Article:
8. @ccn01, you’re right re: some military involvement in politics; I do tend to see that as more circumscribed and limited to a narrow goal and mission of their institution, though that said, there is variation with the university as well on that point.

  9. “Here are the top 10 posts of 2018:”

    So I clicked through. Some of them are from 2008. One is from 2017. By what metric were they top in 2018?

  10. “The Left dominates the academy, while the Right is the conventional orientation of the American officer corps.”

    The blue state elite, that runs the universities, the media, and a lot of finance and government, and whose shibboleths are the agenda for what passes as “left” these days, rejected participation in the military and in religion early in their rise. There is a lot of path dependency in that rejection. But, not a lot of wisdom.

    Historically any elite that wanted to stay in power started as military and took over religion. Look at the British landed aristocracy. China is an interesting case. The mandarins were not military, and wound up be ruled by military barbarians.

    If I had to bet between the military and the blue staters, I would think the military is a much safer bet.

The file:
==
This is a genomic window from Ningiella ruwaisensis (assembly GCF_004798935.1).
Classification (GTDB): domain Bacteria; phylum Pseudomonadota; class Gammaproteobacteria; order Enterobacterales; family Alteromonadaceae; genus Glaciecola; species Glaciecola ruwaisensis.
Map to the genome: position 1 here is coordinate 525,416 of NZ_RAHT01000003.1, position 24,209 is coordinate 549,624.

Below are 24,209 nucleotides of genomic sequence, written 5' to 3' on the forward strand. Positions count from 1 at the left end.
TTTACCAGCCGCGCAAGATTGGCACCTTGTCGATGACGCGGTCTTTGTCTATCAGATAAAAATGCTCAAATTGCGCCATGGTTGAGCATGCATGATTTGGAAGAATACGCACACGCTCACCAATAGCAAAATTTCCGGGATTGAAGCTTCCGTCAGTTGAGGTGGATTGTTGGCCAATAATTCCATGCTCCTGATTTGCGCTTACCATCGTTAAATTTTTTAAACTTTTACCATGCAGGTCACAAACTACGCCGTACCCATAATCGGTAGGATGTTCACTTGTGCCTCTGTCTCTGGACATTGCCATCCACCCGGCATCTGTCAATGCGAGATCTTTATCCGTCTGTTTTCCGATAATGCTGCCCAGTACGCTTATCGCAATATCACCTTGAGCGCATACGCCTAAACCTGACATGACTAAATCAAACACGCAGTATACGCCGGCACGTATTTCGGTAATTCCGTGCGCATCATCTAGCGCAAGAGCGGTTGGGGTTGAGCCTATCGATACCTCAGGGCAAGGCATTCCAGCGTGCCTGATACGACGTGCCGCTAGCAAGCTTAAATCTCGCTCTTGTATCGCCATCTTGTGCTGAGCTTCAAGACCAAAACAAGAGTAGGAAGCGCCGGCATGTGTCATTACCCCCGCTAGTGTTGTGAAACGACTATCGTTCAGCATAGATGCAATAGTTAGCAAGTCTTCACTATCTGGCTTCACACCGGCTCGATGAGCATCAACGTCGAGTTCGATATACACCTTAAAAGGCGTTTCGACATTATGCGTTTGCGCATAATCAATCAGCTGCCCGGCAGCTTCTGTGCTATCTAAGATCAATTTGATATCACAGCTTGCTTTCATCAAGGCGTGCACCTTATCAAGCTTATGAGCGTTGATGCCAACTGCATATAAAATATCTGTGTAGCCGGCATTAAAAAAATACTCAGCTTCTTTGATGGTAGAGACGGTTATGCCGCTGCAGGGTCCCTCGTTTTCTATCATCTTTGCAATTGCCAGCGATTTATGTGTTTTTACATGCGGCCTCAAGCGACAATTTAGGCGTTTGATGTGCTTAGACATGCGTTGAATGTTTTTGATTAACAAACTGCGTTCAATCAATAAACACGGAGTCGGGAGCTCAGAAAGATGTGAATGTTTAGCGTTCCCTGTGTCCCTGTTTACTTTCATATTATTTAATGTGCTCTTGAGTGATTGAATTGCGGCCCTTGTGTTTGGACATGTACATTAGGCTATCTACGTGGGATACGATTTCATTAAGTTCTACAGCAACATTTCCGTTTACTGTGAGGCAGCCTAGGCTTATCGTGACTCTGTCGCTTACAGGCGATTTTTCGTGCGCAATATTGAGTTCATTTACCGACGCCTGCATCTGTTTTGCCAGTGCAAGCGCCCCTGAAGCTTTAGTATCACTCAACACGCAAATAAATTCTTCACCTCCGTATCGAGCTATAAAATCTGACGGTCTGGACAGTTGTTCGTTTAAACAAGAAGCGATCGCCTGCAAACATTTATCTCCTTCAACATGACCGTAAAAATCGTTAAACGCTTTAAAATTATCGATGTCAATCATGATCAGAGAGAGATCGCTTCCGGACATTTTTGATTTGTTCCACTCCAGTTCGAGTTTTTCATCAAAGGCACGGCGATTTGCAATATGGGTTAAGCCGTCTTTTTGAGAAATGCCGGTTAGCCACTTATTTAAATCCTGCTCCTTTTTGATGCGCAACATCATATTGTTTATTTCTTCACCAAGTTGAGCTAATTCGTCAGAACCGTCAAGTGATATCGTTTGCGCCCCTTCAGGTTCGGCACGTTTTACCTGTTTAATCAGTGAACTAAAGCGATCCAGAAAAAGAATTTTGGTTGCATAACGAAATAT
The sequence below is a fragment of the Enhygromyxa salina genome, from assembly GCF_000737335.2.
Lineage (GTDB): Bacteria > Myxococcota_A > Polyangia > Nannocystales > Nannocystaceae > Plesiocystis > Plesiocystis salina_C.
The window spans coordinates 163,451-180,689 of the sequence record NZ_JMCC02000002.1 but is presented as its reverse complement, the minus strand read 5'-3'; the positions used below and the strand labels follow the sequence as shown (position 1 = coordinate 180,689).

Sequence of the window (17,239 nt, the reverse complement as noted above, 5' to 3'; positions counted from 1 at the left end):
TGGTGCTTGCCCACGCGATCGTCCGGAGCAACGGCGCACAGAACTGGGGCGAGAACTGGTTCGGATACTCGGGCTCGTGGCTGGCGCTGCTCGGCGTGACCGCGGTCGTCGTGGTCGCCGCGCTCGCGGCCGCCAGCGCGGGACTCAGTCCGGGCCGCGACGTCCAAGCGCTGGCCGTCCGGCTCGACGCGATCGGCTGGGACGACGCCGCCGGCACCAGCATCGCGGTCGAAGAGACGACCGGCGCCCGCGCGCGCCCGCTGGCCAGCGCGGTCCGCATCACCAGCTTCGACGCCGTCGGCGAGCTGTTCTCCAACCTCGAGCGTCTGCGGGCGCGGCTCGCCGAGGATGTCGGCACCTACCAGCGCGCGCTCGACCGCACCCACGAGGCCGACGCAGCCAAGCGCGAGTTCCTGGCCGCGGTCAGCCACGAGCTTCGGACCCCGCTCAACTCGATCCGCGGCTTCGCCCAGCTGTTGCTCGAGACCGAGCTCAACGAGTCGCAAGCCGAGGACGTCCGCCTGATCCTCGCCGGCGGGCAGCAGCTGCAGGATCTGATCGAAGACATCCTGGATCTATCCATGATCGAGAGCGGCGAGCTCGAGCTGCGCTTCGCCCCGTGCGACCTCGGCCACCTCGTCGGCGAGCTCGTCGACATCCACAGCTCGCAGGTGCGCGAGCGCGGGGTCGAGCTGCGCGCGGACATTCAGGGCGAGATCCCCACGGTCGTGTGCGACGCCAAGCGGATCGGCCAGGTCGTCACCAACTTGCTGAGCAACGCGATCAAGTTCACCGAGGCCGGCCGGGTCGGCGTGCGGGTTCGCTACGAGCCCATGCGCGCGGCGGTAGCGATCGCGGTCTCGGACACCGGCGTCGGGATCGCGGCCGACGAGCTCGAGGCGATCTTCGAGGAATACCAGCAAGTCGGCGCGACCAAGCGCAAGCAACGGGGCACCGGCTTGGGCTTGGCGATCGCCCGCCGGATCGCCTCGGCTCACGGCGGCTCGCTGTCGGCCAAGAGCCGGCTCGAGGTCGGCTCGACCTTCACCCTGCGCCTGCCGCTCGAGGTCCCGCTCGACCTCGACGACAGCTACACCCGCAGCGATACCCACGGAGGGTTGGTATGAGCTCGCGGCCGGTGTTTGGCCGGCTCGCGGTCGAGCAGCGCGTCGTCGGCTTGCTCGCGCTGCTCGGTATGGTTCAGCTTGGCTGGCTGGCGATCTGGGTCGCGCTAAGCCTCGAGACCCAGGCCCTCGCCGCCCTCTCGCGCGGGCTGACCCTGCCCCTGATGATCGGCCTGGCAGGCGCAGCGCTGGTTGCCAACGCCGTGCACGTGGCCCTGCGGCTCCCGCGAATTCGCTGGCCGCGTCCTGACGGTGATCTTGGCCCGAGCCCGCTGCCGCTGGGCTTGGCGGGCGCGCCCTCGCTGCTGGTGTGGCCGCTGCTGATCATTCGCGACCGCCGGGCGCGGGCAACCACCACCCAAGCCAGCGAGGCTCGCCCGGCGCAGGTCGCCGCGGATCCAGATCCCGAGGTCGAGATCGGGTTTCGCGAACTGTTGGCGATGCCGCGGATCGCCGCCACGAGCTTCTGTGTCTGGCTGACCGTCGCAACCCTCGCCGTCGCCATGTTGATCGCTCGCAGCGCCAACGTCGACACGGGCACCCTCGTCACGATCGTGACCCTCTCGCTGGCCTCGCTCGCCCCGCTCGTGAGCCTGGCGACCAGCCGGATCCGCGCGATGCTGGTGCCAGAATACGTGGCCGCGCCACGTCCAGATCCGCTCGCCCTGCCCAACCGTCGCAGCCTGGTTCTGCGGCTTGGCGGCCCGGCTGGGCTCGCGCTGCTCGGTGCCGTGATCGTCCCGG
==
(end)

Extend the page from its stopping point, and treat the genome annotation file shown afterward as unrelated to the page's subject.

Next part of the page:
11. The blue state elite … rejected participation in the military and in religion early in their rise.

    Not at all true as regards religion. The “blue elite” pretty firmly controls the bureaucracies and seminaries of what used to be called the “mainline” Protestant denominations. However, the United States has a pretty free market in religion and they have consistently been losing market share.

  12. Roger Sweeny: You are correct, but, it has been a rearguard and halfhearted affair. The Theological Seminaries were the centerpieces of the Ivy League universities that are the intellectual bastions of the BSE. I would be willing to bet that if you walked on to the campuses and asked the undergraduates where the Divinity School is, they would give you a blank look. At any rate, they have killed the “Mainline” denominations. Mission Accomplished.

  13. I don’t think the “mainline” denominations are dead. Attendance is down but there are still substantial numbers of people who were “born into” them and haven’t left. Many of them are fairly apolitical. Though old members dying off generally outnumber new members, there ARE new members, some of whom are attracted by the politics.

    I’m not sure about “half-hearted”. It’s been more than a century since the Social Gospel movement made a big impact on American Protestantism, the idea that a Christian’s duty was to improve social conditions.